2015 Asphalt Operations Safety Innovations
This award recognizes companies that develop innovative ideas or achieve practical outcomes leading to improved worker safety in a roadway, plant site or quarry environment, and whose safety practices are above and beyond normal safety practices. Congratulations to NAPA's 2015 award recipients. Read more about each safety innovation in the July/August 2016 edition of Asphalt Pavement.
Oldcastle Materials — Montana Cos.
Asphalt Drum Non-Entry Rescue System
Management at Oldcastle Materials—Montana Cos. was concerned about its employees who have to climb inside the asphalt drum to check, clean, and replace the damaged parts.
Often a considerable amount of time is spent inside these drums, inspecting and replacing the thousands of paddles, called flights, used to blend and mix the asphalt. Occupational Safety and Health Administration rules require a non-entry rescue plan to be in place when workers complete this confined-space permit work.
The current plan of rescue if something went wrong didn’t sit well with Skyler Willard, the company’s Safety Director. He decided there had to be a better way so he approached his co-workers — the very ones doing the necessary maintenance.
“We’re the experts,” he told them. “We can’t look to some outside consultant or engineer. You guys work with this stuff every day — what do you think?”
Josh Mix, the company’s Plant Manager, and his co-workers dabbled with ideas and experimented with a couple of the concepts and equipment. After a bit of trial and error, they devised the Asphalt Drum Non-Entry Rescue System. It costs $1,500 to make “and that’s on the high end,” Willard said. “A lot of items a hot plant will already have around.”
Items include a 17,000-pound bridge anchor; 3/8-inch wire aircraft cable with three wire clamps measuring 45-feet long; two 10,000 pounds turn buckles; three carabiners; cable grab; 4 to 1 rescue pulley; 55 feet of rescue rope; and a fall protection harness.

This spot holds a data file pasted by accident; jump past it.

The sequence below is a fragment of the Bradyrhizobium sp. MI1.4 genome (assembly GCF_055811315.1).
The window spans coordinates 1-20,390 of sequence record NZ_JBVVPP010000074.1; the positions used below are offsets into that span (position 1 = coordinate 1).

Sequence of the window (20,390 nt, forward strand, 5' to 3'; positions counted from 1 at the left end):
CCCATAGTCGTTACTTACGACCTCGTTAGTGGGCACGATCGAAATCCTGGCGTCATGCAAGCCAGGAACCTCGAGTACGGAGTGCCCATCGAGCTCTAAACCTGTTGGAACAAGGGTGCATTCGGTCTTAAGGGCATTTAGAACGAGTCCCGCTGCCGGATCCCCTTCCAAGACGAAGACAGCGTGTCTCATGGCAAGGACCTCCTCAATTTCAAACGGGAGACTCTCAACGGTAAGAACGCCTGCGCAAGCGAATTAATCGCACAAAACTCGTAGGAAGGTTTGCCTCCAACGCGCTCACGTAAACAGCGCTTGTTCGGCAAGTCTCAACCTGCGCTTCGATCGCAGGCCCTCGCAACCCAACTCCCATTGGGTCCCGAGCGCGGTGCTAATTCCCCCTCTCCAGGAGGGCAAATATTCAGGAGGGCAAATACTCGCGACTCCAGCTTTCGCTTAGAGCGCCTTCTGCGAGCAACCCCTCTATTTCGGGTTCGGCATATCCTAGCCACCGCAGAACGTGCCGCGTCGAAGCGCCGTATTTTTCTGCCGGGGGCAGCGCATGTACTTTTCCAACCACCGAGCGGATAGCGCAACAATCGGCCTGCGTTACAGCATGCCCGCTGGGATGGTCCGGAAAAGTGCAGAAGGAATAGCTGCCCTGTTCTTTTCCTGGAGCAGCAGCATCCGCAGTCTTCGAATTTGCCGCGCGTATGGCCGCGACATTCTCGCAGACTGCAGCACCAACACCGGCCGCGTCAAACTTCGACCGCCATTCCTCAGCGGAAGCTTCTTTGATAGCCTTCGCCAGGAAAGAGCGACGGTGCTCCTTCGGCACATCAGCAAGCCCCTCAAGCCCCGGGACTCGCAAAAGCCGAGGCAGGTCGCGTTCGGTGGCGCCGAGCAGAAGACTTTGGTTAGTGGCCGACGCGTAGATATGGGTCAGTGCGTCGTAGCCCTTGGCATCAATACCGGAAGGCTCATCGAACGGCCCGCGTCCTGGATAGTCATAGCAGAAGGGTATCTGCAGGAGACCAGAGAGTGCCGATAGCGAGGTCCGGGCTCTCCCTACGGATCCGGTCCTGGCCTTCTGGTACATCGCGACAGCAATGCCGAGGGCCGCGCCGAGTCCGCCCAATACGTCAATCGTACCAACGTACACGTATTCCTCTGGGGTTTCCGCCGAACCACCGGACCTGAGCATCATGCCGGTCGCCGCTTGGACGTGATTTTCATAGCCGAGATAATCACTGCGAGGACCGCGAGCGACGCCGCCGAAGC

The system works by placing the cable overhead as a static line, or zipline, and anchoring it inside the drum to the burner collar and outside the drum to an anchor. The pulley system is then hooked to the employee’s back with the rope grab. If an employee suddenly became unconscious or unable to self-rescue in an emergency, the limp employee would be raised high enough by the rope grab to clear the flights instead of sliding on the zipline. The outside anchor then helps pull the person all the way out of the drum in a rescue effort, he said.
“The rope grab holds them in place while the pulley raises them up and gets their feet off the flight,” Willard said. “Then we release the rope grab and literally it’s just a zipline right on out in less than 30 seconds.”
To aid in a potential rescue, the exit doors have been widened from 18-by-18 inches to 48-by-48-inches, he said. The rescue system was employee-derived, so Willard said implementation has been simple and well received.
“It’s empowering our employees to come up with a solution,” Willard said. “Because it was their idea, chances of someone using it are 100 percent. Plus, it’s a very simple, easy installation. They didn’t want some cumbersome thing on their backs.”
Payne & Dolan
Lighted Spray Bar on the Tack Truck
One of Payne & Dolan’s workers came up with the idea to wrap the spray bar on his tack truck with an 18-foot LED light to help make the truck as visible as possible during night construction. The spray bar on tack trucks sits 12–18 inches off the ground and when the wings fold out, the 13-foot long bar protrudes from the end of the vehicle, said Mike Del Fava, the company’s Safety Manager.
“When they’re out and not illuminated, someone can very easily trip over that, be struck by it, or cause serious damage,” he said. “But more importantly, it can cause an injury.”
The tack driver hooked up an inverter to the vehicle’s battery and then ran an extension cord from the inverter to the LED light, Del Fava said. “It was one of those ‘aha!’ moments. It’s something so simple, so brilliant that we hadn’t thought of before.”
Del Fava said this inexpensive invention opens the door in preventing one of the greatest safety and tripping hazards by field crews performing night paving work. In addition to bodily injury, if another vehicle were to accidentally run into the spray bar it can cause significant delays and expense to the operation, he said.
“If these tack bars are bent or someone hits them, it completely shuts down our operation,” Del Fava said. “It’s an essential part of the task we’re doing, and it costs several thousand dollars to repair. So from a claims perspective, it can be quite expensive. You lose the whole night.”
Del Fava said the idea was originated at the beginning of the 2015 paving season and the company is implementing the lighted bar on all its tack trucks.
The employee who came up with the idea said he felt like his innovation was “no big deal” and he was simply doing the right thing, Del Fava said.
“I said, ‘Hey, I think you have a phenomenal idea here. I think it’s great for all aspects of what we do — it’s great for production, it’s great for safety — and I want to nominate you for an award.’”